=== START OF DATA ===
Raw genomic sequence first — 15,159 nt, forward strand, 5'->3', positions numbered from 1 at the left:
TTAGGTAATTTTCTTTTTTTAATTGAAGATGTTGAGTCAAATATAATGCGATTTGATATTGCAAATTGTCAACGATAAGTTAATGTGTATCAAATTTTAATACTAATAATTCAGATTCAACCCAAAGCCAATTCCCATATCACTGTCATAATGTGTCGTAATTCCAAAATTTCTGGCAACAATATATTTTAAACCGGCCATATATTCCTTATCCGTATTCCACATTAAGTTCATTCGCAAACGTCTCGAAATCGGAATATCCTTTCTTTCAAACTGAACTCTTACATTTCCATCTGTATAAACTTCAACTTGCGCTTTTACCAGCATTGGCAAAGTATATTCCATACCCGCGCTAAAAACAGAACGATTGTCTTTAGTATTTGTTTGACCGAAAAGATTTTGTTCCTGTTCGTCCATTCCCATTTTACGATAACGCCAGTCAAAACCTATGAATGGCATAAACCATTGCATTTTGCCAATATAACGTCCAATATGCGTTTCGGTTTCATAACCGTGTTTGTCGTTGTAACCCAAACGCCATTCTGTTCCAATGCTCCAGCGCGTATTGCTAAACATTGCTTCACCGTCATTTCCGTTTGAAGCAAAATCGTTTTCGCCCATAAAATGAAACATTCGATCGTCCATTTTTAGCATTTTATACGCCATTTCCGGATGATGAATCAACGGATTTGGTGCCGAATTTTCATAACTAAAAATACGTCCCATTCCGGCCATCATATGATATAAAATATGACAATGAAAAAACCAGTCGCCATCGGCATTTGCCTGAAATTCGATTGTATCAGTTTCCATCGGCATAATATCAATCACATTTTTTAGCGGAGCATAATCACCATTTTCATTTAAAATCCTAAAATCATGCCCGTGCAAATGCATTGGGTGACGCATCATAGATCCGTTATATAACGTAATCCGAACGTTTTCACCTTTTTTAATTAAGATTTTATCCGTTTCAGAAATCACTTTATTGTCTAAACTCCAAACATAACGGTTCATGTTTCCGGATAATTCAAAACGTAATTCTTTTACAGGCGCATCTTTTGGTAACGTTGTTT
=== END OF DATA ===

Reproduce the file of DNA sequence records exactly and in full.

Raw genomic sequence first — 15,159 nt, forward strand, 5'->3', positions numbered from 1 at the left:
TTAGGTAATTTTCTTTTTTTAATTGAAGATGTTGAGTCAAATATAATGCGATTTGATATTGCAAATTGTCAACGATAAGTTAATGTGTATCAAATTTTAATACTAATAATTCAGATTCAACCCAAAGCCAATTCCCATATCACTGTCATAATGTGTCGTAATTCCAAAATTTCTGGCAACAATATATTTTAAACCGGCCATATATTCCTTATCCGTATTCCACATTAAGTTCATTCGCAAACGTCTCGAAATCGGAATATCCTTTCTTTCAAACTGAACTCTTACATTTCCATCTGTATAAACTTCAACTTGCGCTTTTACCAGCATTGGCAAAGTATATTCCATACCCGCGCTAAAAACAGAACGATTGTCTTTAGTATTTGTTTGACCGAAAAGATTTTGTTCCTGTTCGTCCATTCCCATTTTACGATAACGCCAGTCAAAACCTATGAATGGCATAAACCATTGCATTTTGCCAATATAACGTCCAATATGCGTTTCGGTTTCATAACCGTGTTTGTCGTTGTAACCCAAACGCCATTCTGTTCCAATGCTCCAGCGCGTATTGCTAAACATTGCTTCACCGTCATTTCCGTTTGAAGCAAAATCGTTTTCGCCCATAAAATGAAACATTCGATCGTCCATTTTTAGCATTTTATACGCCATTTCCGGATGATGAATCAACGGATTTGGTGCCGAATTTTCATAACTAAAAATACGTCCCATTCCGGCCATCATATGATATAAAATATGACAATGAAAAAACCAGTCGCCATCGGCATTTGCCTGAAATTCGATTGTATCAGTTTCCATCGGCATAATATCAATCACATTTTTTAGCGGAGCATAATCACCATTTTCATTTAAAATCCTAAAATCATGCCCGTGCAAATGCATTGGGTGACGCATCATAGATCCGTTATATAACGTAATCCGAACGTTTTCACCTTTTTTAATTAAGATTTTATCCGTTTCAGAAATCACTTTATTGTCTAAACTCCAAACATAACGGTTCATGTTTCCGGATAATTCAAAACGTAATTCTTTTACAGGCGCATCTTTTGGTAACGTTGTTT